Emdashes—Modern Times Between the Lines

The Basics:
About Emdashes | Email us

Before it moved to The New Yorker:
Ask the Librarians

Best of Emdashes: Hit Parade
A Web Comic: The Wavy Rule


Jonathans Are Illuminated: Unhappiness-Challenged

Filed under: Jonathans are Illuminated   Tagged: ,

Does Michiko Kakutani have trouble with despair? Specifically, understanding what it might be like to be caught in it? Her self-congratulatory review of Jonathan Franzen's The Discomfort Zone would seem to suggest that this is so, which would be an unfortunate deficiency in a critic of literature. She also seems not to have been following the progress of the essay over the past twenty-odd years. She writes:

There are two extended riffs in this volume where Mr. Franzen momentarily puts aside his fascination with himself to give the reader some wonderfully observed musings on two subjects that have long preoccupied him: Peanuts cartoons and bird-watching.

I'd like to see her attempt "musings" as "wonderfully observed" as those in "My Bird Problem" and "The Comfort Zone" (both of which first appeared in The New Yorker). She continues, pointlessly, "Indeed the young Mr. Franzen comes across as less of a Snoopy — 'the warm puppy who amused the others with the cute things he said and then excused himself from the table and wrote cute sentences in his notebook' — than as a kind of mean-spirited Lucy on steroids." Must authors be Snoopys? I'd rather read Lucy's memoir, msyelf. Let's not forget that her review of Nick Hornby's comically unsettling novel A Long Way Down lacked both depth and empathy in the extreme. She writes of Franzen's book, "Just why anyone would be interested in pages and pages about this unhappy relationship or the self-important and self-promoting contents of Mr. Franzen’s mind remains something of a mystery." It is simply impossible to view any art, in particular contemporary nonfiction, without the ability to answer that question.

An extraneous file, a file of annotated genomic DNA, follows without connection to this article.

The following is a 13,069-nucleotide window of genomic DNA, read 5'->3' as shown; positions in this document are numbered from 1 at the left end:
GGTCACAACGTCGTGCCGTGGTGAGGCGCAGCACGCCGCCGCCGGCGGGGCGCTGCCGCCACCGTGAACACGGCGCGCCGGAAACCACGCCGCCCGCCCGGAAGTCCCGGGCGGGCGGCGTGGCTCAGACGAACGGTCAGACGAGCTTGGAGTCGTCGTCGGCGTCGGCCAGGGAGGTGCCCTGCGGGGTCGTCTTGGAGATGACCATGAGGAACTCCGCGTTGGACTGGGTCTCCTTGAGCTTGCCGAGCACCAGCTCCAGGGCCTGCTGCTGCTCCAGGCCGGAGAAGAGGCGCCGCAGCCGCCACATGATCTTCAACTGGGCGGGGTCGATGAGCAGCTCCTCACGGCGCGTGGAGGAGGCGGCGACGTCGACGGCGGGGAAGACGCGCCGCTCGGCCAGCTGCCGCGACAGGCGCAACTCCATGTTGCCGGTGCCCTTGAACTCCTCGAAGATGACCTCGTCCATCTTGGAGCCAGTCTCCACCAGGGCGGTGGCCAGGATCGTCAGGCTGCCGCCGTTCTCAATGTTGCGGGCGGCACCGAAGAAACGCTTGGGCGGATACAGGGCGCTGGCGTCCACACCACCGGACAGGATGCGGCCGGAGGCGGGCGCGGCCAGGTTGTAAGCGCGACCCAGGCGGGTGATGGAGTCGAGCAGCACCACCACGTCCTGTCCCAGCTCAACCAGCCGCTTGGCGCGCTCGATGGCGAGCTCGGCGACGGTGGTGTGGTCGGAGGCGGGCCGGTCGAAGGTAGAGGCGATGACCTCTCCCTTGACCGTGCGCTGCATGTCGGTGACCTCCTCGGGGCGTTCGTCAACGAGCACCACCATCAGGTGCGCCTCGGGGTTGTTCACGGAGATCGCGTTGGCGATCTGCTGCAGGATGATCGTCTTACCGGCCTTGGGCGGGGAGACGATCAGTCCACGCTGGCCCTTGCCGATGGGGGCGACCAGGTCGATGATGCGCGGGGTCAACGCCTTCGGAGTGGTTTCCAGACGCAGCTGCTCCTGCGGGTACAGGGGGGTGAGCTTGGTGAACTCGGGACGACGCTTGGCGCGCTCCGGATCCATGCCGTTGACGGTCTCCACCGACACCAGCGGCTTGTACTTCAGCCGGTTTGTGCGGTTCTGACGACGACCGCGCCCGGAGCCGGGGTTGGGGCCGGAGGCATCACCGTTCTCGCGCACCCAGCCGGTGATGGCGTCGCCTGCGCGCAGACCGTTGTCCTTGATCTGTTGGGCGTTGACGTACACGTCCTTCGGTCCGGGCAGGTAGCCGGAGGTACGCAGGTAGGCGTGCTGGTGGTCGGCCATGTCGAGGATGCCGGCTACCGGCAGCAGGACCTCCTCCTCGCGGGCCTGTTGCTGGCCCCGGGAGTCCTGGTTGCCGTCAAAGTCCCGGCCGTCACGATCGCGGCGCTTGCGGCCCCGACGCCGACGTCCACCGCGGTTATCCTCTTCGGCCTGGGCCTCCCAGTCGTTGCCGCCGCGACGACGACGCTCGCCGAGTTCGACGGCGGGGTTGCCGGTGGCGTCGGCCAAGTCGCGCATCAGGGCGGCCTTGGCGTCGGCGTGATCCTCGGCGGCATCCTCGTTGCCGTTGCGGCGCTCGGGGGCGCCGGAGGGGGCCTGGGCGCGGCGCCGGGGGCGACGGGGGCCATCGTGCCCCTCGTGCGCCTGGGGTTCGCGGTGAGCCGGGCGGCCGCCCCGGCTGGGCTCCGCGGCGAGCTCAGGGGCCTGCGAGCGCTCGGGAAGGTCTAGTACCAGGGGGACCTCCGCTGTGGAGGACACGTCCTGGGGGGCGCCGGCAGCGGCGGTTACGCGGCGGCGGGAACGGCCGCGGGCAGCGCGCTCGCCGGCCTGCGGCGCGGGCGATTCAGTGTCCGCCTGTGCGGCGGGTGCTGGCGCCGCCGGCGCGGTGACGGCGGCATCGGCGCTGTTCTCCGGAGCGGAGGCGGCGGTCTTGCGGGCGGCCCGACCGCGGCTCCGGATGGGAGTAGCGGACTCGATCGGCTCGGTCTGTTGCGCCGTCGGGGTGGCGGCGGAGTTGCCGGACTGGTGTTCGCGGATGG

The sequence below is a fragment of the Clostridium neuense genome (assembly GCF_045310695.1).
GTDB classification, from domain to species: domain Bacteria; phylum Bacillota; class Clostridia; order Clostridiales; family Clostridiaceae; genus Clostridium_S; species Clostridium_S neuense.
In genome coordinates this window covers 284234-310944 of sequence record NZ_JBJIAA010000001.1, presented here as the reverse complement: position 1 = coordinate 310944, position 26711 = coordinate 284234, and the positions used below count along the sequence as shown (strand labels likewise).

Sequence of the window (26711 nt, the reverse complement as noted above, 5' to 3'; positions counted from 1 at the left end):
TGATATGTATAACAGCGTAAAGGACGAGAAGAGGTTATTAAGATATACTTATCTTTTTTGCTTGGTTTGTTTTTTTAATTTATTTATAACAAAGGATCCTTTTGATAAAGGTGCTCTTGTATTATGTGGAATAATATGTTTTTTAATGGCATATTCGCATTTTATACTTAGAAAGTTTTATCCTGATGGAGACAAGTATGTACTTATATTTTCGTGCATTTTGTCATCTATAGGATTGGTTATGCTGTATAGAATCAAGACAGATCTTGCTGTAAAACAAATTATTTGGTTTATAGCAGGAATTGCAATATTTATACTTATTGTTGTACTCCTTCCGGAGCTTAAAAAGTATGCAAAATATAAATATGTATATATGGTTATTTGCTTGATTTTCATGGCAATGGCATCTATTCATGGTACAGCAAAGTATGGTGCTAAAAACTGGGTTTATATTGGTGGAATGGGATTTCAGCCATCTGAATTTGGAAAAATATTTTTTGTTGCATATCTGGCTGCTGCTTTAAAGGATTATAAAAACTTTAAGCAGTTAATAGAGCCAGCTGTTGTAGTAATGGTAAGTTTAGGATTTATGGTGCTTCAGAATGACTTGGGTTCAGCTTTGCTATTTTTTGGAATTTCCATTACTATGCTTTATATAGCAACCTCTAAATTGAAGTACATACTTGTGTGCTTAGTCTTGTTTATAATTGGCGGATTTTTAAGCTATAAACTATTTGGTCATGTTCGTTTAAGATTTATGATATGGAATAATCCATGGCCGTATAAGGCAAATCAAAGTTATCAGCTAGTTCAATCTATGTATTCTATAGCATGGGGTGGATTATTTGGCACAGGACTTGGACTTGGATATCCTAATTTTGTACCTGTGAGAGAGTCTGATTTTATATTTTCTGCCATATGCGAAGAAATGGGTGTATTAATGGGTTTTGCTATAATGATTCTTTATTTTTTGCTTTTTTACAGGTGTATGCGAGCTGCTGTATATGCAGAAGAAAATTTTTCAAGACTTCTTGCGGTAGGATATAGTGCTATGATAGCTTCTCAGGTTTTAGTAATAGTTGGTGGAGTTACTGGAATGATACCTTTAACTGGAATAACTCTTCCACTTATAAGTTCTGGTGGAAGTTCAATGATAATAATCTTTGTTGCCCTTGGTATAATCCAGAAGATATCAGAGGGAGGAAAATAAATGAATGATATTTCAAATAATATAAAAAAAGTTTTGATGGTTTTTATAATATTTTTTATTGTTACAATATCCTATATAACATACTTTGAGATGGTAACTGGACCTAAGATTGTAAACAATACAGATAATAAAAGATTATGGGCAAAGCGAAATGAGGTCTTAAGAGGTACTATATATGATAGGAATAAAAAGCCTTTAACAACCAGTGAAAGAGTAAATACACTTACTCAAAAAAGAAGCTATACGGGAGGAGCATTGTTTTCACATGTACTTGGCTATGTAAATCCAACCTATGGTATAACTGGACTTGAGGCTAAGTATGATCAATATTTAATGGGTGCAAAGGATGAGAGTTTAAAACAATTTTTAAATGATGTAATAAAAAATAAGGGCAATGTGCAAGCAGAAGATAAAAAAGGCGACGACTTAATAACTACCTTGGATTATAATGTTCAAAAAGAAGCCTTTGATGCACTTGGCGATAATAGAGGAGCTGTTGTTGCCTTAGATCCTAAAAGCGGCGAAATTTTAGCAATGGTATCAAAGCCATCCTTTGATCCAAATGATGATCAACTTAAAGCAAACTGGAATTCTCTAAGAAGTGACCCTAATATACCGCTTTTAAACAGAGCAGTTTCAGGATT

Let’s give her Jean-Jacques Rousseau’s Confessions and see how she reviews that.

It’s a rare person who’s honest about himself, particularly if he’s revealing rather unflattering things about himself. It would be nice if we could all acknowledge our faults so freely.

But it’s funny how here in America, even being honest about yourself seems to sollicit accusals of bragging in some way. Are we really all so tightassed? If I say I’m the best person in my class, and I am, what’s wrong with that? If I say I’m a creep, and I am, does that mean I’m bragging?

It suddenly occurs to me that maybe we should see that review as a further experiment in self-honesty, inspired by Franzen’s book! She didn’t like it. It pissed her off. She was rubbed the wrong way, got irritable, and didn’t feel like empathizing any more than Franzen did in the face of Katrina. She got irritable and didn’t hide it.

I kind of like it when people show their unseemly seams and get grumpy and give a peevish review. The joke is on her! I’m sure Franzen is laughing.

Post a comment

(If you haven't left a comment here before, it may need to be approved by the site owner before your comment will appear. Thanks for waiting.)

2008 Webby Awards Official Honoree